High Court Grants Deputy Attorney General’s Request To Hear NIA Injunction Case Early

An Accra High Court has granted a request by the Deputy Attorney General Godfred Yeboah Dame to have it hear an injunction case against the National Identification Authority (NIA) earlier than usual.

The case was slated to be heard on April 9. The court has now fixed Friday, March 27 to hear the case.

Two citizens Mark Oliver Kevor and Emmanuel Okrah filed a case in court asking that the NIA be stopped from carrying out its registration exercise. They maintain the exercise is contrary to the social distancing directives issued by President Akufo-Addo in the wake of the Covid-19 cases recorded in Ghana.

A different division of the High Court presided over by Justice Daniel Mensah on March 23 granted a similar request filed by businessman Prince Tabi and 29 others.

This injunction is to be in force for the next 10 days since March 23.

The NIA has since Saturday morning called of its exercise citing the application filed by Kevor and others. The AG’s office which is joined as a defendant in this action filed two applications in court.

The first asking the court to hear the injunction motion filed by the two citizens earlier than usual. The other asking the court to dismiss the application for an injunction.

Lawyer for the two citizens Nii Kpapko Samoa Addo on Thursday urged the court to dismiss the request to have the case heard earlier than usual. He maintained the rules of court required that they be served with such an application three days before the court date.

He also argued that the High Court differently constituted had already granted an injunction in respect of the same facts.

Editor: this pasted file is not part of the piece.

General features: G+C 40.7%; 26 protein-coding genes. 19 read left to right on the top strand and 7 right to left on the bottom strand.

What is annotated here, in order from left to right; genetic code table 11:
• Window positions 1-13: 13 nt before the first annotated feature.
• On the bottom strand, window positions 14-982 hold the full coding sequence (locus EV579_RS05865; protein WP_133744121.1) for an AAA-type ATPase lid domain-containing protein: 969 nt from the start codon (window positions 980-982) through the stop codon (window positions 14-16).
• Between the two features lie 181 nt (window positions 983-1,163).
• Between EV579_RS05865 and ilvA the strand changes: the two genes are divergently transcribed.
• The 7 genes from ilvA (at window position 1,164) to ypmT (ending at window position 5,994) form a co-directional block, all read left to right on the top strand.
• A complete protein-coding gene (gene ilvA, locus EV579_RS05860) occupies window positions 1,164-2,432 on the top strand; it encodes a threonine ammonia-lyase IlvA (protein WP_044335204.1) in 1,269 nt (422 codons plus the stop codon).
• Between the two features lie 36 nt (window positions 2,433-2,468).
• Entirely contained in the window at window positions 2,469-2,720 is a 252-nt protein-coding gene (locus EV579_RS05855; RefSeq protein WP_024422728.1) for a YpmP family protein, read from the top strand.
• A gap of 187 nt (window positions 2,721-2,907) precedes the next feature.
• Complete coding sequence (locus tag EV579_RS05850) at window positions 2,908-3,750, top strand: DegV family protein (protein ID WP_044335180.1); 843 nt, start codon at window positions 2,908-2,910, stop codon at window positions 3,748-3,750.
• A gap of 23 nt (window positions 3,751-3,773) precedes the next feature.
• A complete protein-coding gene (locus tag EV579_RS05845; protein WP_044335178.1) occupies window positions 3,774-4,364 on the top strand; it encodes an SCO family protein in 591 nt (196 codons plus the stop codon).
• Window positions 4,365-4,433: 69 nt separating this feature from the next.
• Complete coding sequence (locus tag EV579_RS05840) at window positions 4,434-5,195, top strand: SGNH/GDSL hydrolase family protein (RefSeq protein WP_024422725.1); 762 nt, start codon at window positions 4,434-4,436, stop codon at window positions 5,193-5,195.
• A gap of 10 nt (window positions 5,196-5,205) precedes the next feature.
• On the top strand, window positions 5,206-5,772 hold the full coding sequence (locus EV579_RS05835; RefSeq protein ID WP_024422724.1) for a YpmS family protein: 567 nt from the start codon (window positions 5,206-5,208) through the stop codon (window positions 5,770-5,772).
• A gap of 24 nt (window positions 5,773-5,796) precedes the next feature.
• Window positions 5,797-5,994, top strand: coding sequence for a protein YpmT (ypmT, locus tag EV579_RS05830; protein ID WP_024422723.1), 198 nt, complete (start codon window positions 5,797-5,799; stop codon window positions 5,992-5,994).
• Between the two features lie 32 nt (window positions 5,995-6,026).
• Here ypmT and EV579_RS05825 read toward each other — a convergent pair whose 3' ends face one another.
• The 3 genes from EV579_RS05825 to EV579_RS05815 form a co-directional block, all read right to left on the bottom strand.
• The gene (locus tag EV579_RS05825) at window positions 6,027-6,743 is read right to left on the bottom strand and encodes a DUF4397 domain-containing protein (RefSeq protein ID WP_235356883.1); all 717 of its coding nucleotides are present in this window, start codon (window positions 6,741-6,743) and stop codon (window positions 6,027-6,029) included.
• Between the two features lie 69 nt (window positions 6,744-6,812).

Deputy Attorney General Godfred Yeboah Dame disagreed maintaining the state’s request is legal.

He also urged the court to disregard the reference to a granted injunction since that was not a matter before the court.

Justice Anthony Oppong granted the request to hear the matter early.

He described as paradoxical the opposition by the two citizens to an application that will ensure early determination of a matter they say infringes their rights.

He, however, admitted that the Deputy’s AG application does not meet the three-day requirement.

The court, however, stated that it is exercising its right to allow the application and correct the anomaly as though a request had been made to the court allowing the three-day rule not be followed.

The National Identification Authority has also entered an appearance with its lawyer Kwaku Essilfie filing documents in opposition to the application for an injunction.

Justice Oppong adjourned proceedings to Friday, March 27 to enable the lawyers for the two citizens study the documents filed by the NIA.